Girl in Progress: Navigating the Mortal Coils of Growing Up in the Fiction of Jacqueline Wilson
Degree GrantorUniversity of Canterbury
Degree NameMaster of Arts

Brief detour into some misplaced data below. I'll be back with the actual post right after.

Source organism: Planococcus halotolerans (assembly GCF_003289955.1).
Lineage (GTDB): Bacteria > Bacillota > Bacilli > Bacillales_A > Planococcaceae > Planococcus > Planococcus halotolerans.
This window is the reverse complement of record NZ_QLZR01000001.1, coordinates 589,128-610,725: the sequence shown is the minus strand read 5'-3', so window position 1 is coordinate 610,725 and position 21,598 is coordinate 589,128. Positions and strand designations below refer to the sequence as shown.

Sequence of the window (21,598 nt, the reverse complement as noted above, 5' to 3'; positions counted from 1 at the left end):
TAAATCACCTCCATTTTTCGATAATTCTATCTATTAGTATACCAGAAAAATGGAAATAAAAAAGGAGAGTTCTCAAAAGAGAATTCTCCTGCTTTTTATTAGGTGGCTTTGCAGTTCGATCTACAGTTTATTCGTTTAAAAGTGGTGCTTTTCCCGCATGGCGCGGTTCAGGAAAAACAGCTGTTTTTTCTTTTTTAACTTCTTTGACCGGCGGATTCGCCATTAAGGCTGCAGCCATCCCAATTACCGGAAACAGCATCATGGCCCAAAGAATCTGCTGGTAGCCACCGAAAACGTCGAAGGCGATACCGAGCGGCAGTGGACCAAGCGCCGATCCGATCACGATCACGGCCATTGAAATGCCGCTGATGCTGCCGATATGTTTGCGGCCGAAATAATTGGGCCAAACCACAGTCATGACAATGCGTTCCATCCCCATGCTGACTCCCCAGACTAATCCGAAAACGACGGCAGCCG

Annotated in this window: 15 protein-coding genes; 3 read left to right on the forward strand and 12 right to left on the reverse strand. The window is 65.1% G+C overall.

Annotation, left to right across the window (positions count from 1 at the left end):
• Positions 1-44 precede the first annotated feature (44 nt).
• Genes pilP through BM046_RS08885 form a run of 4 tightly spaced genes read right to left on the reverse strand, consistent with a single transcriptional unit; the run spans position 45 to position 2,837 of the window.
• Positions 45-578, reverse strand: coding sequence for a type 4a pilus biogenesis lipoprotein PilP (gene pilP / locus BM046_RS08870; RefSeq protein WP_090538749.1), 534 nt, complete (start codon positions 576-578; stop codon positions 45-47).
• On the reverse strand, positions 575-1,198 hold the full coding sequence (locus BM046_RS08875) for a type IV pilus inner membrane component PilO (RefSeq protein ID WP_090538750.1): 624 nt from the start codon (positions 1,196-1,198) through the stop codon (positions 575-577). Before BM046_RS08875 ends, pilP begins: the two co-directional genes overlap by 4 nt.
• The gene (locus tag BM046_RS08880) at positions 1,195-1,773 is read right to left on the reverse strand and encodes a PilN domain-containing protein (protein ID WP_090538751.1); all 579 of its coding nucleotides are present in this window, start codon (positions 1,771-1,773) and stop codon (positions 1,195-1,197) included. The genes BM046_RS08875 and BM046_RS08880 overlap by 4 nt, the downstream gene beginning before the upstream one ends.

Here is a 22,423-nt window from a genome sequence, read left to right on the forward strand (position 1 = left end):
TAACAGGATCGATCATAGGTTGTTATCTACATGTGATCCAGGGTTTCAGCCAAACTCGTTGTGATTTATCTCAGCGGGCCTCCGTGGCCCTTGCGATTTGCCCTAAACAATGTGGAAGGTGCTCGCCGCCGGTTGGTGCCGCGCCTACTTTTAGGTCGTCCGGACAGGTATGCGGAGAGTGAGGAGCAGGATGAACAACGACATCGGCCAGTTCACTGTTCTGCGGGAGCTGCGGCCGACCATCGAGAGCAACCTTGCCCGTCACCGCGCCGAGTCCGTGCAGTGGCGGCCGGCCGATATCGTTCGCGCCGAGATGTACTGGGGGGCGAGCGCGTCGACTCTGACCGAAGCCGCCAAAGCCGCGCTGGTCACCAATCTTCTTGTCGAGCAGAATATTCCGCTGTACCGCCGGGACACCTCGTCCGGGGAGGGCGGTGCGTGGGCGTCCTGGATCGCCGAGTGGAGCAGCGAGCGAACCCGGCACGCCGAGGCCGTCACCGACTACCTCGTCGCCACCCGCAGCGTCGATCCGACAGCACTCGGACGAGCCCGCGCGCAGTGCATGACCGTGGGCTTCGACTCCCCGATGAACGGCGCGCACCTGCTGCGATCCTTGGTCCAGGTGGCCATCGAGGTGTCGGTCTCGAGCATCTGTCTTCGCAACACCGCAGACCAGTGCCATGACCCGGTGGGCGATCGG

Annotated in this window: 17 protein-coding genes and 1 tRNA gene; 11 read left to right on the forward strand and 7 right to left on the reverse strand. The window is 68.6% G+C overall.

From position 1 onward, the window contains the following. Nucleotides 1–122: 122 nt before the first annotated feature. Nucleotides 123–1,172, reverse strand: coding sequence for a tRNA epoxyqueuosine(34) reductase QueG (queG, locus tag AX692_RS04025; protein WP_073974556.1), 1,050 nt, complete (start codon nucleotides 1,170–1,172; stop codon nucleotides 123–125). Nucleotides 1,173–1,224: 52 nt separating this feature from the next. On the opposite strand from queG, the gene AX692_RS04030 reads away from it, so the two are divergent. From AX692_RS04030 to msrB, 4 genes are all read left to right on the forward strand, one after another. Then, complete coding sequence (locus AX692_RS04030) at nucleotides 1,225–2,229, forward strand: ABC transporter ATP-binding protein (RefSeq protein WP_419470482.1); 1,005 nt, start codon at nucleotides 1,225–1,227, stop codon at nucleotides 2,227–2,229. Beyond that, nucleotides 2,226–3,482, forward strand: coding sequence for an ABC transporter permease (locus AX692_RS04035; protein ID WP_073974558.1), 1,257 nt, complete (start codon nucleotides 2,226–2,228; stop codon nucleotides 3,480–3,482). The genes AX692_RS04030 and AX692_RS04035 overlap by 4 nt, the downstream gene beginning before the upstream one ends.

The following presents a discussion of the work of children’s and young adult novelist, Jacqueline Wilson. My focus is on Wilson’s treatment of issues that are quite pertinent to growing up and growing up as a girl in particular. Each chapter looks at a specific novel, considering Wilson’s representations of such issues as self-harm, eating disorders, and parental mental illness. In doing so, I will approach my subjects from various perspectives, drawing on theory from strands of psychoanalysis, post-structuralism, and feminism among others. In doing so I hope to prove the worth of Wilson’s work for future critical study (at this stage there has been little written specifically on this author). An interest of mine is the presence of ideology in children’s and young adult literature (a certain pedagogy that primarily serves the interests of adults). In discussing the ways in which Wilson presents the above issues, I consider ways in which her work may be seen to subvert such ideologies while still maintaining a sense of responsibility regarding the ability of narratives to influence young audiences. As such, part of my discussion will consist of an analysis of what has been termed by such writers as Melissa Wilson and Kathy Short, and David Elkind as a “postmodern childhood.” One in which children must navigate a problematic and less than ideal adult world and in which a developmental endpoint is never certain.